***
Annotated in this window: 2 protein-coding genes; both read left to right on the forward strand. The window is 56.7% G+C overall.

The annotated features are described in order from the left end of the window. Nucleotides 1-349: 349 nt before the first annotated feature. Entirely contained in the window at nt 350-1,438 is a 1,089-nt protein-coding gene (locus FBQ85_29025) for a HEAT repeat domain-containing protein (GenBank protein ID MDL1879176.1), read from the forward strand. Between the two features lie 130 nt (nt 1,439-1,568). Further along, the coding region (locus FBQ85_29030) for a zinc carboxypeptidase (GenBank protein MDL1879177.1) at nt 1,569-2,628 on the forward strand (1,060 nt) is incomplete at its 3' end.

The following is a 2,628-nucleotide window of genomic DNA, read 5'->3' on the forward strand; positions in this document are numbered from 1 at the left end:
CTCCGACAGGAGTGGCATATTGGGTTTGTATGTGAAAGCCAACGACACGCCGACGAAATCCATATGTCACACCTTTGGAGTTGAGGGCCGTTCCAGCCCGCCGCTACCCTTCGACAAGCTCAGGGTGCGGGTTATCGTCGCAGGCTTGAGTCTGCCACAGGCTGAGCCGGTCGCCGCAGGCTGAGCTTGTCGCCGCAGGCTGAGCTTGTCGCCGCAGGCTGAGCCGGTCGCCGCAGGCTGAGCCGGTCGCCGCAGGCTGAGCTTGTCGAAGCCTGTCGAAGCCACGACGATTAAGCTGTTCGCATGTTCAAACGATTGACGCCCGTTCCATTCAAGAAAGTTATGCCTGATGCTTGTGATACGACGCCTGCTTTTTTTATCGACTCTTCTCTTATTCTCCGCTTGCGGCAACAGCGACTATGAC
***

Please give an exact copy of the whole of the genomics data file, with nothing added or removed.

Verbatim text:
Annotated in this window: 2 protein-coding genes; both read left to right on the forward strand. The window is 56.7% G+C overall.

The annotated features are described in order from the left end of the window. Nucleotides 1-349: 349 nt before the first annotated feature. Entirely contained in the window at nt 350-1,438 is a 1,089-nt protein-coding gene (locus FBQ85_29025) for a HEAT repeat domain-containing protein (GenBank protein ID MDL1879176.1), read from the forward strand. Between the two features lie 130 nt (nt 1,439-1,568). Further along, the coding region (locus FBQ85_29030) for a zinc carboxypeptidase (GenBank protein MDL1879177.1) at nt 1,569-2,628 on the forward strand (1,060 nt) is incomplete at its 3' end.

The following is a 2,628-nucleotide window of genomic DNA, read 5'->3' on the forward strand; positions in this document are numbered from 1 at the left end:
CTCCGACAGGAGTGGCATATTGGGTTTGTATGTGAAAGCCAACGACACGCCGACGAAATCCATATGTCACACCTTTGGAGTTGAGGGCCGTTCCAGCCCGCCGCTACCCTTCGACAAGCTCAGGGTGCGGGTTATCGTCGCAGGCTTGAGTCTGCCACAGGCTGAGCCGGTCGCCGCAGGCTGAGCTTGTCGCCGCAGGCTGAGCTTGTCGCCGCAGGCTGAGCCGGTCGCCGCAGGCTGAGCCGGTCGCCGCAGGCTGAGCTTGTCGAAGCCTGTCGAAGCCACGACGATTAAGCTGTTCGCATGTTCAAACGATTGACGCCCGTTCCATTCAAGAAAGTTATGCCTGATGCTTGTGATACGACGCCTGCTTTTTTTATCGACTCTTCTCTTATTCTCCGCTTGCGGCAACAGCGACTATGAC